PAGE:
In an effort to combat the increasing number of accidents in Doha, Qatar Insurance Company (QIC) and the Qatar Mobility Innovations Center (QMIC) have teamed up to create an entirely new model of car insurance in Qatar.
The plan would involve giving drivers discounts and incentives based on their road habits.
Currently, car insurance premiums are based on factors like car model, age and mileage. But the new model would entail gauging a motorist’s speeding patterns, distance driven and other habits.
Speaking at a press conference today, the CEO of QMIC, Dr. Adnan Abu-Dayya, described the new insurance model as “timely and necessary,” saying:
“Through it, we aim to contribute to improving road safety in Qatar, to deliver innovative solutions and insurance to the public, and to use the technology created by QMIC to do so.”
No timeline has been set for the new project, which would use QMIC’s Masarak Intelligent Telematics System, a kind of “black box” that will be fitted inside each car to monitor select key driving habits such as acceleration, deceleration, speeding and the distance driven.
Data collected would be used by QMIC to create a driver scorecard or index, which would allow motorists to be ranked based on their behavior on the road.
QIC would use the data to create insurance packages unique to each driver, including adding incentives such as discounts on insurance plans and increased services for good drivers.
When asked whether people would be penalized with higher premiums for poor driving, officials did not clarify their position.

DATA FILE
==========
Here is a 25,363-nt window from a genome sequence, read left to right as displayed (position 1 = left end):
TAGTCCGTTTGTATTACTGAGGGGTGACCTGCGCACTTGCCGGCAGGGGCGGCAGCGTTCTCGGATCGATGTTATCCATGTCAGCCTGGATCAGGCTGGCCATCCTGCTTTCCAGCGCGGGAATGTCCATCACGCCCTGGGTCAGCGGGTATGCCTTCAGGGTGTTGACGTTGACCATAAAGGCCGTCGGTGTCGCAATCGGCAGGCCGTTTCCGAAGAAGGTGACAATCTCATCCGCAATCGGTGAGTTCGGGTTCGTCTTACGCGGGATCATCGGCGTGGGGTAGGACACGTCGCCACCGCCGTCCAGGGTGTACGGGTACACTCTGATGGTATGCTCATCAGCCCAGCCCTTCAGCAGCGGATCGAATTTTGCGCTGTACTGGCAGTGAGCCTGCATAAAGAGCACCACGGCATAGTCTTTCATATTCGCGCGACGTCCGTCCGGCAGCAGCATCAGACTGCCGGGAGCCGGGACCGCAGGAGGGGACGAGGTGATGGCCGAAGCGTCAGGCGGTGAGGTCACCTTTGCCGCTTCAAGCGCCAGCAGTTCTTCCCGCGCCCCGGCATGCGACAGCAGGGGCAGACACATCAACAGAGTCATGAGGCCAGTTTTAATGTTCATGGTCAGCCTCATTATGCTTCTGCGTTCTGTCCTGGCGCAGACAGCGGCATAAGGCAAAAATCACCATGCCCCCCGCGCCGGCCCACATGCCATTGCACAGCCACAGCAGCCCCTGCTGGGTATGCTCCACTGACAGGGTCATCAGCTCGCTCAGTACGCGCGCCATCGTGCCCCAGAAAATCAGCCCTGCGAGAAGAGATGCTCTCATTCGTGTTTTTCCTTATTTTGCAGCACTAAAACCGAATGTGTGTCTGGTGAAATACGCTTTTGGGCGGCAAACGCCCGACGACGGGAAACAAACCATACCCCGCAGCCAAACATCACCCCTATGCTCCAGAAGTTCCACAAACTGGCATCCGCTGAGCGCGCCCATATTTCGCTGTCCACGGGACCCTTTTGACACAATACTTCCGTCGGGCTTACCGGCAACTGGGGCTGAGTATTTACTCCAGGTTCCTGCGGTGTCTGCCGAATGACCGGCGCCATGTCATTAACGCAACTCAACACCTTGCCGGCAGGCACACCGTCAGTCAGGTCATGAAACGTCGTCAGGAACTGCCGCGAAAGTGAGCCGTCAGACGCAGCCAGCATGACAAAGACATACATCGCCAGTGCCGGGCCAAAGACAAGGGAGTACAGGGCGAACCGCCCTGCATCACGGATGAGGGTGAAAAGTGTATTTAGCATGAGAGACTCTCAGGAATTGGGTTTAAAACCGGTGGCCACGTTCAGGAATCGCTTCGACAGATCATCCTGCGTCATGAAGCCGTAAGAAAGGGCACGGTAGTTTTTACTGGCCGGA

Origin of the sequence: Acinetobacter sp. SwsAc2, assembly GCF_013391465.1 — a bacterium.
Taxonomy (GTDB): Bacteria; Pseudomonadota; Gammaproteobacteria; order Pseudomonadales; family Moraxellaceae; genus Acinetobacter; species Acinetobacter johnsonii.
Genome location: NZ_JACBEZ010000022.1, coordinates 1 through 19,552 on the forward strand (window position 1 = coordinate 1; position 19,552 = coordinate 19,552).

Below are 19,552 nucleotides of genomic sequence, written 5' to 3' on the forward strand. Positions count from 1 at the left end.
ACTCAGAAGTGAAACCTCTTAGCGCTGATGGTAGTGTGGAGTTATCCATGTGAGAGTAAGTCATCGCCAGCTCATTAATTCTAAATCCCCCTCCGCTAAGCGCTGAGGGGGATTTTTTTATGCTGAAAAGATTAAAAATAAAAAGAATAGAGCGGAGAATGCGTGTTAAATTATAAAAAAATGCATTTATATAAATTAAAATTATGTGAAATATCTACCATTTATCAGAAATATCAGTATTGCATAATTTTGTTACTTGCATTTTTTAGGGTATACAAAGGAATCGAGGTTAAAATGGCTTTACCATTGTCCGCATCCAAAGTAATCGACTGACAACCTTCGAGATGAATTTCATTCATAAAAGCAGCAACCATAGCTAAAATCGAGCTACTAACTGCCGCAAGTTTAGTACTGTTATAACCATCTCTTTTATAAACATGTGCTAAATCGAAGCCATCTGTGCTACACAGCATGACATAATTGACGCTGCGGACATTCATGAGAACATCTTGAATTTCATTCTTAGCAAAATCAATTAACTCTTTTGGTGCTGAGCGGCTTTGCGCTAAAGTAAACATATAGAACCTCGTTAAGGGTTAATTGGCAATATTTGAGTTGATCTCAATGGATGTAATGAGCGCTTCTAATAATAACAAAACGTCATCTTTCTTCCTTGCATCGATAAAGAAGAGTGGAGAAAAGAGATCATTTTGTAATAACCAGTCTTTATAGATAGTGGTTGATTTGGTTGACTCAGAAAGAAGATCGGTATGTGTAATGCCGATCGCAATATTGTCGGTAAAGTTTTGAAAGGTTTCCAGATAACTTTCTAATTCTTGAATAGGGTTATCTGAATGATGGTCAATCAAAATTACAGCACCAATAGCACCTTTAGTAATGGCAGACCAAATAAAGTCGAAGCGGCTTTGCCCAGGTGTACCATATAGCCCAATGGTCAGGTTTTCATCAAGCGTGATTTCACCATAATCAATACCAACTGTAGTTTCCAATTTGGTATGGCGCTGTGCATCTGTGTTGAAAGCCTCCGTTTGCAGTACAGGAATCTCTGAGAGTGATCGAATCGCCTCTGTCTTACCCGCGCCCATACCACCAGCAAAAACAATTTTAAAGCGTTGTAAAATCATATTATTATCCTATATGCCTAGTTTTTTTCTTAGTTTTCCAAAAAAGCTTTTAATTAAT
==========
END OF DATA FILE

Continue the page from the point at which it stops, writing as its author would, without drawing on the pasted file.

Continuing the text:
However, QMIC Chairman Abdullah Al Talib said:
“The future is security. We hope to use the data that we collect and co-operate with our stakeholders (i.e. drivers), to use this data to give them feedback about their driving, to incentivize better behavior on the road, and to improve road safety overall.”
Al Talib added that testing of the system will begin shortly and last a few months. Some 40 members of staff from both companies had signed up to be volunteers.
The pilot is expected to determine whether the black box would be a permanent installation in vehicles that provides constant feedback, or simply a short-term feature that covers a few months or weeks of drivers’ behavior.
The ultimate goal, according to Abu-Dayya, would be to use smartphones, which are present in 92 percent of all mainstream households locally, to provide constant feedback to QIC and QMIC about key driving habits.
Road safety woes
Qatar’s traffic problems have worsened over the years.
Accident statistics released as part of the government’s new monthly statistics bulletins over the past few months have demonstrated the extent of the problem.
For example, there were 436 road traffic accidents in April (down slightly from 443 in March) resulting in 24 deaths, and 48 casualties with major injuries. 355 people sustained minor injuries.
Additionally, the police also recorded 26,477 ‘simple accidents’ last month, the statistics show, although no detail about the definition for these incidents has been given.
Also in April, some 160,955 traffic violations were recorded, mainly for speeding, but also for not following road traffic signs and not renewing car registration or driver’s licenses.
That’s up significantly from the nearly 94,000 citations issued the previous month.
And according to a report released earlier this year by the Qatar Road Safety Studies Center (QRSSC), road accidents have cost Qatar more than $5 billion (QR17.6 billion) over the past six years.